Weeks after wildfires, California wine country is ‘as beautiful as ever’ — and hurting for visitors

Northern California wine country wants you to know: It is open for business. Last month’s wildfires across Napa, Sonoma, Mendocino, Lake and Solano counties sparked countless headlines about wine country burning. Dramatic photos of the winery at Signorello Vineyards engulfed in flames fed fears that venerable wineries along Napa’s Silverado Trail or nearby Atlas Peak, where the conflagration started, were also destroyed. Alarmist headlines spelled the ruin of the 2017 vintage and predicted pric

Vineyard owners share stories of loss and salvation amid wine country wildfires

“I just really wish we knew our fate,” wrote Carole Meredith in a recent Facebook post as she waited out her evacuation from her winery and home on Mt. Veeder. Meredith, of Lagier Meredith vineyard in the Napa Valley, is one of the many affected by the multiple wildfires burning in Northern California. For most, the mantra has been watch and wait, looking anxiously at ridgelines, at puffs and plumes in the distance, hoping not to hear the loudspeaker announcing evacuation, hoping that the winds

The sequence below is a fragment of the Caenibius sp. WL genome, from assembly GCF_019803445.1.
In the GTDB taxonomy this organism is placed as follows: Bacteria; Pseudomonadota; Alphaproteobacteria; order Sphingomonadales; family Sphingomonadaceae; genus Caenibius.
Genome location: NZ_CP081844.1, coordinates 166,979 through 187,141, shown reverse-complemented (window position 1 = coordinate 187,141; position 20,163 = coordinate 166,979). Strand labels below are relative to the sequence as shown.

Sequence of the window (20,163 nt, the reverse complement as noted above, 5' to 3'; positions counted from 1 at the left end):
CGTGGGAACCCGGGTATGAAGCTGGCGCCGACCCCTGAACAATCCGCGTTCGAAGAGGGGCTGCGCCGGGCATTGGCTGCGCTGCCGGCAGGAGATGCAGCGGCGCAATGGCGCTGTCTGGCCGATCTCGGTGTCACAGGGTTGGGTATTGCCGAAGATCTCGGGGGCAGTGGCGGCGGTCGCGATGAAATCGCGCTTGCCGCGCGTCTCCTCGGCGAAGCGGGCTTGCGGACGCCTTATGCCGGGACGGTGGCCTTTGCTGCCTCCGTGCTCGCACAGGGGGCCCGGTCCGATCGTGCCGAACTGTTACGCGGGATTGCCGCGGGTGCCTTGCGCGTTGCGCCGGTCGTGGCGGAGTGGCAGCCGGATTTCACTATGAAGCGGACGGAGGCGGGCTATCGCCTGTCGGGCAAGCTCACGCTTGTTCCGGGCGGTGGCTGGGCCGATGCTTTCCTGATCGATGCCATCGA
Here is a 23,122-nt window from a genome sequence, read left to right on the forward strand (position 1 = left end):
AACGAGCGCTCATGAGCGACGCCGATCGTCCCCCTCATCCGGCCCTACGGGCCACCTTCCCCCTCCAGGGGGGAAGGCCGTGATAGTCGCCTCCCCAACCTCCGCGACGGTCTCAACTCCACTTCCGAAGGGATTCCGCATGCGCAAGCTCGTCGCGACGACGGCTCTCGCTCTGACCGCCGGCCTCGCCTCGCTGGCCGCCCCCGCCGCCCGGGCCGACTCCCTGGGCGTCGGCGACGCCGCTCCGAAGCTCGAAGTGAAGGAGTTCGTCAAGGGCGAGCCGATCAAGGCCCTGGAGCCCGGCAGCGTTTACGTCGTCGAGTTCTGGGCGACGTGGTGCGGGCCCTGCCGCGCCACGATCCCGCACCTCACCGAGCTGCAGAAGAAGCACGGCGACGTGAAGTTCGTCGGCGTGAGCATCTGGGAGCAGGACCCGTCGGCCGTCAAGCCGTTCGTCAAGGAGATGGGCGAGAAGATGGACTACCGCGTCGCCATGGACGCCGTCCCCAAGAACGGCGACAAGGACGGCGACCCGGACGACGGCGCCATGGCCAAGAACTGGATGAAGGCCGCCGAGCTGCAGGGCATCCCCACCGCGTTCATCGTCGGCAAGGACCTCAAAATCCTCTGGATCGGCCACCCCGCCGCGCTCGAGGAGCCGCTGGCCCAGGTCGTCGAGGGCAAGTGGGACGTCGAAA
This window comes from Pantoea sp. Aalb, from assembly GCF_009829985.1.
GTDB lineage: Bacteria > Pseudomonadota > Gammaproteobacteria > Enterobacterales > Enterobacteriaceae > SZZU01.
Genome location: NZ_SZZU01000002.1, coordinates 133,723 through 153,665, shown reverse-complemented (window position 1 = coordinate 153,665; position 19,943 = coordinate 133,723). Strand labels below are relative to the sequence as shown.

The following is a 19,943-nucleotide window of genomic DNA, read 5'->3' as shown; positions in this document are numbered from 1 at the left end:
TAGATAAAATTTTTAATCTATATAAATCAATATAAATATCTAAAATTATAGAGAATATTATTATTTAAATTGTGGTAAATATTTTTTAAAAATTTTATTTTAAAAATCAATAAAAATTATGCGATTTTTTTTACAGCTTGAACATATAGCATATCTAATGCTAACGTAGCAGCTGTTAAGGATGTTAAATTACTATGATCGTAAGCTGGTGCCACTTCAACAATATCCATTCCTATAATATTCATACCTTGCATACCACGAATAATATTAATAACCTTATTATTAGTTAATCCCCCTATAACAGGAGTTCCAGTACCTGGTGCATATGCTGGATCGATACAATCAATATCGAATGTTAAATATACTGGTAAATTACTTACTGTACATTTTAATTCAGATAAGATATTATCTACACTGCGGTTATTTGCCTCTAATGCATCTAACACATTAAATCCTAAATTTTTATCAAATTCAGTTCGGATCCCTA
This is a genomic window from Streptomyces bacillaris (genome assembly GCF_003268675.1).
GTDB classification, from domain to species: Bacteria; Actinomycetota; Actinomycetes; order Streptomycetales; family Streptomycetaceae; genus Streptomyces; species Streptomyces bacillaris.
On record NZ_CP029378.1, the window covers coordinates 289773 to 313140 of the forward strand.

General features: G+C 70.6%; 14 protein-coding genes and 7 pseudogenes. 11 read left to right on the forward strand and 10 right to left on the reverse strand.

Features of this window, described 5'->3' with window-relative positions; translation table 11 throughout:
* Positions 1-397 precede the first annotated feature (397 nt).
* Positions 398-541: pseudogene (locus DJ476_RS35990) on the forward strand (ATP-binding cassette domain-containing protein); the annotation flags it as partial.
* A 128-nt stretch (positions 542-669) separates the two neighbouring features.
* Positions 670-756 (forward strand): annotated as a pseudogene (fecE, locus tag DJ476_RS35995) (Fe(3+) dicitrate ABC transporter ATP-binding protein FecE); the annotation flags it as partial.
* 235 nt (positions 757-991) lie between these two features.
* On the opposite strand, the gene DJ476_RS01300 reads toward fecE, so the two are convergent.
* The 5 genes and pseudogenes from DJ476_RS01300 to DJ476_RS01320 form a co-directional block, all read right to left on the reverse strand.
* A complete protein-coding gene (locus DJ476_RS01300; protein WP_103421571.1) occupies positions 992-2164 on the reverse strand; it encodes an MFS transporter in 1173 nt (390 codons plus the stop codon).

Guy Fieri Brings TV Crew, Mobile BBQ Unit to Aid in Fire Relief Effort [Updated]

TV game show host, flame shirt apologist and Santa Rosa native son Guy Fieri has arrived in fire-ravaged Sonoma County today. As local journalists Sarah Stierch and Heather Irwin reported on Twitter this morning, Fieri’s team was spotted setting up shop in the parking lot of the Veterans Memorial Building in Santa Rosa, with a CBS TV crew and a mobile BBQ unit in tow. While it’s currently unclear what Fieri’s relief efforts entail, the sight of crews setting up chafing dishes in the parking lot

Wikipedia's Hostility to Women

Then, in January 2015, Lightbreather proposed a women-only space on Wikipedia for female editors to support each other and discuss the specific barriers they face online. The proposal was part of the Wikimedia Foundation’s Inspire Campaign, launched to fund projects aimed at closing the site’s gender gap—but users took to the “oppose” section of proposal’s discussion page to promise to “fight this to the death.” “It’s just incredible how much hatred was spewing out of these guys. … When you hav

Wiki editors boost entries on female scientists to mark Ada Lovelace Day

For five years now, fans of female scientists have set aside the date of Oct. 15th to recognize their accomplishments, naming the effort after the remarkable Ada Lovelace, a 19th century woman who began her life as the only child of the poet Lord Byron with his wife. Lovelace then went on to write the first algorithm intended to be used by a machine, rendering her, in effect, the world's first computer programmer. The early years of celebrating Lovelace and other women saw requests for people ar